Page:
Because Desper signed and dated his motion for reconsideration within 28 days from entry of the judgment, the court construes it as arising under Rule 59(e) of the Federal Rules of Civil Procedure. It is well established that "reconsideration of a judgment after its entry is an extraordinary remedy which should be used sparingly." Pac. Ins. Co. v. Am. Nat'l Fire Ins. Co., 148 F.3d 396, 403 (4th Cir. 1998) (internal citations and quotation marks omitted). A judgment may be amended under Rule 59(e) in only three circumstances: "(1) to accommodate an intervening change in controlling law; (2) to account for new evidence not available at trial; or (3) to correct a clear error of law or prevent manifest injustice." Pacific Ins. Co. v. Am. Nat'l Fire Ins. Co., 148 F.3d 396, 403 (4th Cir.1998). The court has carefully reviewed Desper's motion and concludes that it does not present any circumstance warranting the requested relief.

         Desper's motion does not point to any intervening change in the law or offer facts not available to him during the pendency of the motion to dismiss. He complains that the court did not permit him to engage in discovery.[1] Because a motion to dismiss tests the sufficiency of the pleadings, Desper was not entitled to discovery before the court decided the defendant's motion. Moreover, he fails to identify any information that lack of discovery prevented him from obtaining with which he could have persuaded the court to reach a different outcome in the case. Thus, the court finds no basis for granting Rule 59(e) relief under the first two factors in Pacific Ins.

         Desper also contends that the court erred in failing to appoint counsel to represent him in this case. "Under Section 1915(d) a plaintiff does not have an absolute right to appointment of counsel. Miller v. Simmons, 814 F.2d 962, 966 (4th Cir. 1987). While the district court may request that counsel undertake representation of a litigant, it is not an abuse of discretion not to do so unless the plaintiff demonstrates "that his case is one with exceptional circumstances." Id. In denying Desper's two motions seeking appointment of counsel, the court did not find that his case fell into this category. The court continues to believe that these motions were appropriately denied. Therefore, the court cannot find that the failure to appoint counsel was a clear error of law or rendered any manifest injustice such that relief under Rule 59(e) is warranted.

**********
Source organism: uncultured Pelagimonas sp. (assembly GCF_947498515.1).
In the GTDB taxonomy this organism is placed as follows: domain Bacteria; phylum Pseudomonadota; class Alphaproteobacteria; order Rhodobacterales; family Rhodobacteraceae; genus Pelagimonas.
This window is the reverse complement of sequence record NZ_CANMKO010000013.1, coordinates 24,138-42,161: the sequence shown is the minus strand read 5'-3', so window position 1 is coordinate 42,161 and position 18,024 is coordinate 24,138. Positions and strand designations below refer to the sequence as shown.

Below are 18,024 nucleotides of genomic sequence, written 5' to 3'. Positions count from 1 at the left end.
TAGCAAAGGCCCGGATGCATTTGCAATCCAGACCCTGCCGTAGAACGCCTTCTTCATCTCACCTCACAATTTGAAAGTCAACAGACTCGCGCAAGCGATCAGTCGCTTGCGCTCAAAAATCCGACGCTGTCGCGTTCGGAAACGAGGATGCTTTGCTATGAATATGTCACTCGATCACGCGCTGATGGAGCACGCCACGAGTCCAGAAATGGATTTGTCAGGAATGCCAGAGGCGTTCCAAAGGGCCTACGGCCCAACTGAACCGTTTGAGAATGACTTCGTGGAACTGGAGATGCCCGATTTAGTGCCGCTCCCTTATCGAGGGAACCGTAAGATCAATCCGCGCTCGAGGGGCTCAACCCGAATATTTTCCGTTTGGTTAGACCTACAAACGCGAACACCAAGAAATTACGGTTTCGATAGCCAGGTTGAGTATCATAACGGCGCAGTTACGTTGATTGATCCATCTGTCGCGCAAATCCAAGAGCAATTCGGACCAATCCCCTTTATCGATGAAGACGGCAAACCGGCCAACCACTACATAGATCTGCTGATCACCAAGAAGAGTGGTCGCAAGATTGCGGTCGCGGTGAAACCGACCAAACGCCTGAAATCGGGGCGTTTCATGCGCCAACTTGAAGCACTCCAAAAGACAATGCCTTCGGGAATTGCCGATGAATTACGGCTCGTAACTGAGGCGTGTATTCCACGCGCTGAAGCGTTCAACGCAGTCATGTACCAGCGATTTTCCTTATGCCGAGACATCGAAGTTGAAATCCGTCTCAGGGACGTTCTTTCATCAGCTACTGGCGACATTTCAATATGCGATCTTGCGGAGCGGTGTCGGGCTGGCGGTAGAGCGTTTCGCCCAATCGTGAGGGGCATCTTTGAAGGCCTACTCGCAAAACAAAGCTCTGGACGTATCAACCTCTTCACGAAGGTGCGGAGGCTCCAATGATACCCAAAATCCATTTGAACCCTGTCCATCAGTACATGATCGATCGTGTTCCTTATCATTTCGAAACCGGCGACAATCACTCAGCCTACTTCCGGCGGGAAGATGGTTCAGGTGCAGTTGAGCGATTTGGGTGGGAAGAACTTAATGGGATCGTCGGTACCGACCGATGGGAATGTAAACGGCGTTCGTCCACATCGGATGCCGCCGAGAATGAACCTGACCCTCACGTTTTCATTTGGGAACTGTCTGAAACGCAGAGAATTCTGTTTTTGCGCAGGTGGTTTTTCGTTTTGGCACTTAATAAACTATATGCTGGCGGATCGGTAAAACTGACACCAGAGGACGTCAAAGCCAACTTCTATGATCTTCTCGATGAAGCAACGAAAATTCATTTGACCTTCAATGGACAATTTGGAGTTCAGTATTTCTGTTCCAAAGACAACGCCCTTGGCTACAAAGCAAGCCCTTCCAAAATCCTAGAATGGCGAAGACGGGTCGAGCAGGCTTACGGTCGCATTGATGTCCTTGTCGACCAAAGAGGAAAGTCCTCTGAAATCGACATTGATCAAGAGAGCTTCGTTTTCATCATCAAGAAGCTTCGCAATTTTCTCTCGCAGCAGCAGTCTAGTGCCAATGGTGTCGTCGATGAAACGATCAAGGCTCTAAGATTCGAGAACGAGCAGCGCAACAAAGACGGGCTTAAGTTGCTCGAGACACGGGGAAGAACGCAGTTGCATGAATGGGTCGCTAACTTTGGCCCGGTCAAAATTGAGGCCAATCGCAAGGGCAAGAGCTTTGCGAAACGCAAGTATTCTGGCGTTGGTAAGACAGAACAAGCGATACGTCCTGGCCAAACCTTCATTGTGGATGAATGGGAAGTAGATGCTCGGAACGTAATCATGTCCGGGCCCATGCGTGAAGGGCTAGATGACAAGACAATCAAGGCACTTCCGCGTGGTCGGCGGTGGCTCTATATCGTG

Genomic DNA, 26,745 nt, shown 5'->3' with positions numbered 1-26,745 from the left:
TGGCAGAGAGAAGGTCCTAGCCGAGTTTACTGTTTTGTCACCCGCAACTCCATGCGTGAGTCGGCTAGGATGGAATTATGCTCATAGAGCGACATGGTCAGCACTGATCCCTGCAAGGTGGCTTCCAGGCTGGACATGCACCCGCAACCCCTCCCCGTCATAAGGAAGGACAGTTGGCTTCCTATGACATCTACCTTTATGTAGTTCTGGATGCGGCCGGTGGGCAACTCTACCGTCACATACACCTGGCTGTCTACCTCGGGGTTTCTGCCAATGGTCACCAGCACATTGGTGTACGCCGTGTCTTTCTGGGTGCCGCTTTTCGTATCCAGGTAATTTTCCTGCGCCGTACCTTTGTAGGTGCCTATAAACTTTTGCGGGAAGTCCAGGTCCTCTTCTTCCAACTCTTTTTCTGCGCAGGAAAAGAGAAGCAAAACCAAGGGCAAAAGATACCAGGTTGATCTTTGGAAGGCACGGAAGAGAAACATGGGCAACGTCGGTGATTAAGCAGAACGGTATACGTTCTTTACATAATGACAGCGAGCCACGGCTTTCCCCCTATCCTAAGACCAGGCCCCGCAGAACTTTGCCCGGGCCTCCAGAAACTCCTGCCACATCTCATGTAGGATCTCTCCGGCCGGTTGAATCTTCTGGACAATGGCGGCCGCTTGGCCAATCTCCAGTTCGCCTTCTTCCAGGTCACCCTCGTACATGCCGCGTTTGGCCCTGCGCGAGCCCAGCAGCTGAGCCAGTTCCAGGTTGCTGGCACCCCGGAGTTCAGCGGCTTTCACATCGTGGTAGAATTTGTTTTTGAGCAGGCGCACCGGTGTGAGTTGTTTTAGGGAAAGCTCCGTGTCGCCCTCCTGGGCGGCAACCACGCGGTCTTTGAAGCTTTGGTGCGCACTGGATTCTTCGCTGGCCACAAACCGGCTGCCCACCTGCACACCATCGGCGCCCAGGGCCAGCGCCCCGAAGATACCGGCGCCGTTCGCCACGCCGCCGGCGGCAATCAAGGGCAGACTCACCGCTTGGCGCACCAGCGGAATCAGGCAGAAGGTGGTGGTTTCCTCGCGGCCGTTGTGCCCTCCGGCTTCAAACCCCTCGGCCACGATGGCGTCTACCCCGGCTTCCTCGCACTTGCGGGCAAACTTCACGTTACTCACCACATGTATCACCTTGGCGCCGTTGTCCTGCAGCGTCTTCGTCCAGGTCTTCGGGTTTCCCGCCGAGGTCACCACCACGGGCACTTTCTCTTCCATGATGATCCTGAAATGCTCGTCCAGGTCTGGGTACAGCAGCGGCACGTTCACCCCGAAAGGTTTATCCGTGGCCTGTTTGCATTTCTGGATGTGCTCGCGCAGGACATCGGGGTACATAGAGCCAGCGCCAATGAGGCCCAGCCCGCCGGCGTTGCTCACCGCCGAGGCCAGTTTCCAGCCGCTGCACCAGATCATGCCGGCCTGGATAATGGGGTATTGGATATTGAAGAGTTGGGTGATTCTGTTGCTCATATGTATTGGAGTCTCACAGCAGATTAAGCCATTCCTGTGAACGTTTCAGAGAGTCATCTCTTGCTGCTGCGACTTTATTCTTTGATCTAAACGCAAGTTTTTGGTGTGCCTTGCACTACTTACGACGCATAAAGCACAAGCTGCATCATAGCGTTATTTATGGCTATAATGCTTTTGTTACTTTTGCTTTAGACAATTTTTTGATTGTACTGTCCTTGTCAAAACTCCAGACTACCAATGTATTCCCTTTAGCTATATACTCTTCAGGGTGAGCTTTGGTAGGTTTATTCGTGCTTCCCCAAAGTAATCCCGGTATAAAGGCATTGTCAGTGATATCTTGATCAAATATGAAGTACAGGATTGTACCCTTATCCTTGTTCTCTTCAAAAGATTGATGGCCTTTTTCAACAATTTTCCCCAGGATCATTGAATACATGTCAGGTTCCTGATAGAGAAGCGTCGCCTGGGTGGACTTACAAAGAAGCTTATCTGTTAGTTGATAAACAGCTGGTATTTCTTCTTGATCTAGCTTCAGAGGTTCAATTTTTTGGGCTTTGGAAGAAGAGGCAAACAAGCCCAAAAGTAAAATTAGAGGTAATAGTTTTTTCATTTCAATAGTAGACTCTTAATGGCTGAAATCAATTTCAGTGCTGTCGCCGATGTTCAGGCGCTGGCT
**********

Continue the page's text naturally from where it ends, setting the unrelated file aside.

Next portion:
The next argument Desper makes is that the court improperly denied his motion for summary judgment without permitting the discovery that he sought. The court determined from the pleadings, however, that Desper's complaint did not state any plausible constitutional claim. As such, he could not be entitled to relief under § 1983 "as a matter of law" so as to warrant summary judgment in his favor. Fed.R.Civ.P. 56(a).

         Finally, Desper reargues each of his constitutional claims, asking the court to reopen the case and decide it in his favor. After review of his contentions, the court is satisfied that the motion to dismiss was properly granted. Accordingly, the court will deny Desper's Rule 59(e) motion. An appropriate order will issue herewith.

         The Clerk is directed to send copies of this memorandum opinion and accompanying order to the parties.



[1] The defendants' responses in opposition to Desper's motion for summary judgment and his motion for interlocutory injunctive relief included sworn affidavits and other documentation. In considering the defendants' motion to dismiss, however, the court did not consider any of these matters outside the pleadings. On that ...